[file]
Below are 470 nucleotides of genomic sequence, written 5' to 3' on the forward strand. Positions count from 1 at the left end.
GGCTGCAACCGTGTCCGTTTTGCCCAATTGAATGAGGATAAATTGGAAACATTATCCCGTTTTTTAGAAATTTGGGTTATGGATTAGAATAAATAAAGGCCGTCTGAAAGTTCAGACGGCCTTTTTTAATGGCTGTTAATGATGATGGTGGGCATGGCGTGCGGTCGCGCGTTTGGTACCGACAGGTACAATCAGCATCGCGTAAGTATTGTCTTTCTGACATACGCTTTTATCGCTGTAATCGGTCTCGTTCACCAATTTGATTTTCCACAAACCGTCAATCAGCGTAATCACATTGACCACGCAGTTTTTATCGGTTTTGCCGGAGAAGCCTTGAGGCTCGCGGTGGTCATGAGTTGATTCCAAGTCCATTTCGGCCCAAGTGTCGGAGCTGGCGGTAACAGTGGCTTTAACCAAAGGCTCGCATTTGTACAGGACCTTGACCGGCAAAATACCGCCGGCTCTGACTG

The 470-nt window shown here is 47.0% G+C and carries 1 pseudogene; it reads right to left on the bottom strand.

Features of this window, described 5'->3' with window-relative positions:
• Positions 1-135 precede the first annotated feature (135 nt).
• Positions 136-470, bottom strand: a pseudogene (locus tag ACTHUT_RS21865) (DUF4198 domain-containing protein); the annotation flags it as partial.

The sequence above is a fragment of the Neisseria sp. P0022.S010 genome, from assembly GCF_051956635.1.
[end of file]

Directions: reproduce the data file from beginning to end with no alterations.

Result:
Below are 470 nucleotides of genomic sequence, written 5' to 3' on the forward strand. Positions count from 1 at the left end.
GGCTGCAACCGTGTCCGTTTTGCCCAATTGAATGAGGATAAATTGGAAACATTATCCCGTTTTTTAGAAATTTGGGTTATGGATTAGAATAAATAAAGGCCGTCTGAAAGTTCAGACGGCCTTTTTTAATGGCTGTTAATGATGATGGTGGGCATGGCGTGCGGTCGCGCGTTTGGTACCGACAGGTACAATCAGCATCGCGTAAGTATTGTCTTTCTGACATACGCTTTTATCGCTGTAATCGGTCTCGTTCACCAATTTGATTTTCCACAAACCGTCAATCAGCGTAATCACATTGACCACGCAGTTTTTATCGGTTTTGCCGGAGAAGCCTTGAGGCTCGCGGTGGTCATGAGTTGATTCCAAGTCCATTTCGGCCCAAGTGTCGGAGCTGGCGGTAACAGTGGCTTTAACCAAAGGCTCGCATTTGTACAGGACCTTGACCGGCAAAATACCGCCGGCTCTGACTG

The 470-nt window shown here is 47.0% G+C and carries 1 pseudogene; it reads right to left on the bottom strand.

Features of this window, described 5'->3' with window-relative positions:
• Positions 1-135 precede the first annotated feature (135 nt).
• Positions 136-470, bottom strand: a pseudogene (locus tag ACTHUT_RS21865) (DUF4198 domain-containing protein); the annotation flags it as partial.

The sequence above is a fragment of the Neisseria sp. P0022.S010 genome, from assembly GCF_051956635.1.